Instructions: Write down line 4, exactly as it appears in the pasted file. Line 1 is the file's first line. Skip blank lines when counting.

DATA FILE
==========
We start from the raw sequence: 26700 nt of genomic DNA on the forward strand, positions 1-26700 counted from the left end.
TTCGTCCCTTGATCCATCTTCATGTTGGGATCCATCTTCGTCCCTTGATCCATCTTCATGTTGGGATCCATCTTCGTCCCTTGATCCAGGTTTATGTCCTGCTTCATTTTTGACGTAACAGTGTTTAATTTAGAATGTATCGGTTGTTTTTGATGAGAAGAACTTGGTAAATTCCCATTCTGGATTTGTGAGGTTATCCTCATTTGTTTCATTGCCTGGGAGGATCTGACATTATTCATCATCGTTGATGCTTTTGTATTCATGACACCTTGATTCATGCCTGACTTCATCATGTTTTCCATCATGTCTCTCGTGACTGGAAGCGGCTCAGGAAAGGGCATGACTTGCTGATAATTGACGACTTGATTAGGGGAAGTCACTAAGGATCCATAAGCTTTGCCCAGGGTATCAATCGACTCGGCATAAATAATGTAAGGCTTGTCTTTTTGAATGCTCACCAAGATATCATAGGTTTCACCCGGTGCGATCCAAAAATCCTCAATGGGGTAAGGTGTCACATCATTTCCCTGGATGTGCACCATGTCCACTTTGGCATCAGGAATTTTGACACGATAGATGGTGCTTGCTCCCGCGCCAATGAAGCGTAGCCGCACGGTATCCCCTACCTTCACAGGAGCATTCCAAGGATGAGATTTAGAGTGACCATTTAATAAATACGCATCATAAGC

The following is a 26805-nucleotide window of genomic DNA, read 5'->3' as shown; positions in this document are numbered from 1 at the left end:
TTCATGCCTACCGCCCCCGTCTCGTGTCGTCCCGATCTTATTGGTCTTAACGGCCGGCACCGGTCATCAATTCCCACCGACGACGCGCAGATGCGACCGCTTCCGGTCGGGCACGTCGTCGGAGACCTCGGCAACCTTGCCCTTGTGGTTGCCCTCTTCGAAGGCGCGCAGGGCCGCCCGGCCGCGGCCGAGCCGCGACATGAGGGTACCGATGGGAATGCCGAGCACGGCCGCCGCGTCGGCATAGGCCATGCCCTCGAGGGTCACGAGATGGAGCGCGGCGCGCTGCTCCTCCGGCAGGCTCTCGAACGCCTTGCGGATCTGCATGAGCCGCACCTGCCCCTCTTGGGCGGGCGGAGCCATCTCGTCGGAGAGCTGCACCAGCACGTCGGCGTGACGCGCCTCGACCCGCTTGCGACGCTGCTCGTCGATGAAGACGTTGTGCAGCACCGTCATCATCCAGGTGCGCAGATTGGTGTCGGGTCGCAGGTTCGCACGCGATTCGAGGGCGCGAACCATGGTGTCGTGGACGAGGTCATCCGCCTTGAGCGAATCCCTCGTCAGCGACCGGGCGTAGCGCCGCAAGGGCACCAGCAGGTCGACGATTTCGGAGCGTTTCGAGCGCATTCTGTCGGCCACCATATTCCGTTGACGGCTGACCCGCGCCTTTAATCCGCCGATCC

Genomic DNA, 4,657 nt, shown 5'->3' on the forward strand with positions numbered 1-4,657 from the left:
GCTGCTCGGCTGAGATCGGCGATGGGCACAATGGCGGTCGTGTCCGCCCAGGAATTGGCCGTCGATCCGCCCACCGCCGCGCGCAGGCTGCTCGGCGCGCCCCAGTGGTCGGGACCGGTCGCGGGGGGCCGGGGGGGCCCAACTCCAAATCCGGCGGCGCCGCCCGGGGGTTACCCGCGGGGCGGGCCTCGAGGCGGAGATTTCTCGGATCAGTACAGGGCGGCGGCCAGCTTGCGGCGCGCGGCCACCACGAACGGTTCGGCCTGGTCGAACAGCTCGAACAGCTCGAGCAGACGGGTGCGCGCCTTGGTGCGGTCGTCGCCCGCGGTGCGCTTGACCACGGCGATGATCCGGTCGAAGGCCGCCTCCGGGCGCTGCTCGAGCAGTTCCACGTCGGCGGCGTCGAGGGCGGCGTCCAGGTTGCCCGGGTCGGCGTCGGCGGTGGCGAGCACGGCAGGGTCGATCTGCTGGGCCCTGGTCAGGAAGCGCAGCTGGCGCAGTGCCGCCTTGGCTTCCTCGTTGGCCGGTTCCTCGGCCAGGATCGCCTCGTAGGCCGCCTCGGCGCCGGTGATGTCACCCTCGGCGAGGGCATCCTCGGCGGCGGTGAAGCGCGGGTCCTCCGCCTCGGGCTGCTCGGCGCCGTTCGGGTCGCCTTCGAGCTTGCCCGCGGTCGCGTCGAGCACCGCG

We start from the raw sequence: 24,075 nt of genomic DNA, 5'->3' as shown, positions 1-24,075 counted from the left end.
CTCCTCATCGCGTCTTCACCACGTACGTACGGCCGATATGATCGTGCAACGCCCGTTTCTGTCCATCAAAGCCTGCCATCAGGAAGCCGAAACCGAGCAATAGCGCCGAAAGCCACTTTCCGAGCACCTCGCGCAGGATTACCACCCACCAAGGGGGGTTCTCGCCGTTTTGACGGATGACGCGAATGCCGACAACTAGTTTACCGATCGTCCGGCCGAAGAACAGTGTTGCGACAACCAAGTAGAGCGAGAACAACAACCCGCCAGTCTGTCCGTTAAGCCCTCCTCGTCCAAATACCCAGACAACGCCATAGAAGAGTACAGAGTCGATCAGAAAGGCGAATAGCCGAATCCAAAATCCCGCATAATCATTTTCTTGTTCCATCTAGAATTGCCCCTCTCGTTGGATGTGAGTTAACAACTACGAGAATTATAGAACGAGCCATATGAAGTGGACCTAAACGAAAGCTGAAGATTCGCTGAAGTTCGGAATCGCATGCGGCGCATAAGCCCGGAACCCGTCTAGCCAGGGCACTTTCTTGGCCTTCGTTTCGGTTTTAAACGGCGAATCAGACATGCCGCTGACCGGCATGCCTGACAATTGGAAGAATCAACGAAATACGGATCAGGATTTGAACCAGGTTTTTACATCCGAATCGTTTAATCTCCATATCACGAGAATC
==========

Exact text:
TTCATGCCTACCGCCCCCGTCTCGTGTCGTCCCGATCTTATTGGTCTTAACGGCCGGCACCGGTCATCAATTCCCACCGACGACGCGCAGATGCGACCGCTTCCGGTCGGGCACGTCGTCGGAGACCTCGGCAACCTTGCCCTTGTGGTTGCCCTCTTCGAAGGCGCGCAGGGCCGCCCGGCCGCGGCCGAGCCGCGACATGAGGGTACCGATGGGAATGCCGAGCACGGCCGCCGCGTCGGCATAGGCCATGCCCTCGAGGGTCACGAGATGGAGCGCGGCGCGCTGCTCCTCCGGCAGGCTCTCGAACGCCTTGCGGATCTGCATGAGCCGCACCTGCCCCTCTTGGGCGGGCGGAGCCATCTCGTCGGAGAGCTGCACCAGCACGTCGGCGTGACGCGCCTCGACCCGCTTGCGACGCTGCTCGTCGATGAAGACGTTGTGCAGCACCGTCATCATCCAGGTGCGCAGATTGGTGTCGGGTCGCAGGTTCGCACGCGATTCGAGGGCGCGAACCATGGTGTCGTGGACGAGGTCATCCGCCTTGAGCGAATCCCTCGTCAGCGACCGGGCGTAGCGCCGCAAGGGCACCAGCAGGTCGACGATTTCGGAGCGTTTCGAGCGCATTCTGTCGGCCACCATATTCCGTTGACGGCTGACCCGCGCCTTTAATCCGCCGATCC